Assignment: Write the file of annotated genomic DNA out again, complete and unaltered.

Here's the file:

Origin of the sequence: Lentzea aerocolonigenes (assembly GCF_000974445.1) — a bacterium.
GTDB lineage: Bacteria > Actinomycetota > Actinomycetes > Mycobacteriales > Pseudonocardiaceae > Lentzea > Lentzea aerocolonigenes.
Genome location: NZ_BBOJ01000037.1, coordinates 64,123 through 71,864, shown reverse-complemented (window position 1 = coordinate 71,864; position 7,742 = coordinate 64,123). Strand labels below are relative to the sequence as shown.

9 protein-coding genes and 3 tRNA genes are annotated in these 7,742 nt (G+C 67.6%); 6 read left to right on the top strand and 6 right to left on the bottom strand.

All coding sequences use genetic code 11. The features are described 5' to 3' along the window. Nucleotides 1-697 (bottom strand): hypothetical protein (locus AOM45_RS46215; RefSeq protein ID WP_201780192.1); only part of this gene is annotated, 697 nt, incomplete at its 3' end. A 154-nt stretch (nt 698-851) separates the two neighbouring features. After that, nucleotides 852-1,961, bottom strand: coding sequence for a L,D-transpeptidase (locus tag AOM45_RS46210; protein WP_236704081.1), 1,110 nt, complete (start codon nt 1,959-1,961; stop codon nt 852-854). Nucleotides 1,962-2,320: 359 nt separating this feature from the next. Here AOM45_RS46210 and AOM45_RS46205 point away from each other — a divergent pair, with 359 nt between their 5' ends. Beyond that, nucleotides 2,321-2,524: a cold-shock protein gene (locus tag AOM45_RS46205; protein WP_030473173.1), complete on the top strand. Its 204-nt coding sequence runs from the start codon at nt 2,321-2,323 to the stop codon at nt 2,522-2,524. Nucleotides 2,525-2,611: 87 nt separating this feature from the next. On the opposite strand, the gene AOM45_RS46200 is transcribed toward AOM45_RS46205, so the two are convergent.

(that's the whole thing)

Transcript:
Origin of the sequence: Lentzea aerocolonigenes (assembly GCF_000974445.1) — a bacterium.
GTDB lineage: Bacteria > Actinomycetota > Actinomycetes > Mycobacteriales > Pseudonocardiaceae > Lentzea > Lentzea aerocolonigenes.
Genome location: NZ_BBOJ01000037.1, coordinates 64,123 through 71,864, shown reverse-complemented (window position 1 = coordinate 71,864; position 7,742 = coordinate 64,123). Strand labels below are relative to the sequence as shown.

9 protein-coding genes and 3 tRNA genes are annotated in these 7,742 nt (G+C 67.6%); 6 read left to right on the top strand and 6 right to left on the bottom strand.

All coding sequences use genetic code 11. The features are described 5' to 3' along the window. Nucleotides 1-697 (bottom strand): hypothetical protein (locus AOM45_RS46215; RefSeq protein ID WP_201780192.1); only part of this gene is annotated, 697 nt, incomplete at its 3' end. A 154-nt stretch (nt 698-851) separates the two neighbouring features. After that, nucleotides 852-1,961, bottom strand: coding sequence for a L,D-transpeptidase (locus tag AOM45_RS46210; protein WP_236704081.1), 1,110 nt, complete (start codon nt 1,959-1,961; stop codon nt 852-854). Nucleotides 1,962-2,320: 359 nt separating this feature from the next. Here AOM45_RS46210 and AOM45_RS46205 point away from each other — a divergent pair, with 359 nt between their 5' ends. Beyond that, nucleotides 2,321-2,524: a cold-shock protein gene (locus tag AOM45_RS46205; protein WP_030473173.1), complete on the top strand. Its 204-nt coding sequence runs from the start codon at nt 2,321-2,323 to the stop codon at nt 2,522-2,524. Nucleotides 2,525-2,611: 87 nt separating this feature from the next. On the opposite strand, the gene AOM45_RS46200 is transcribed toward AOM45_RS46205, so the two are convergent.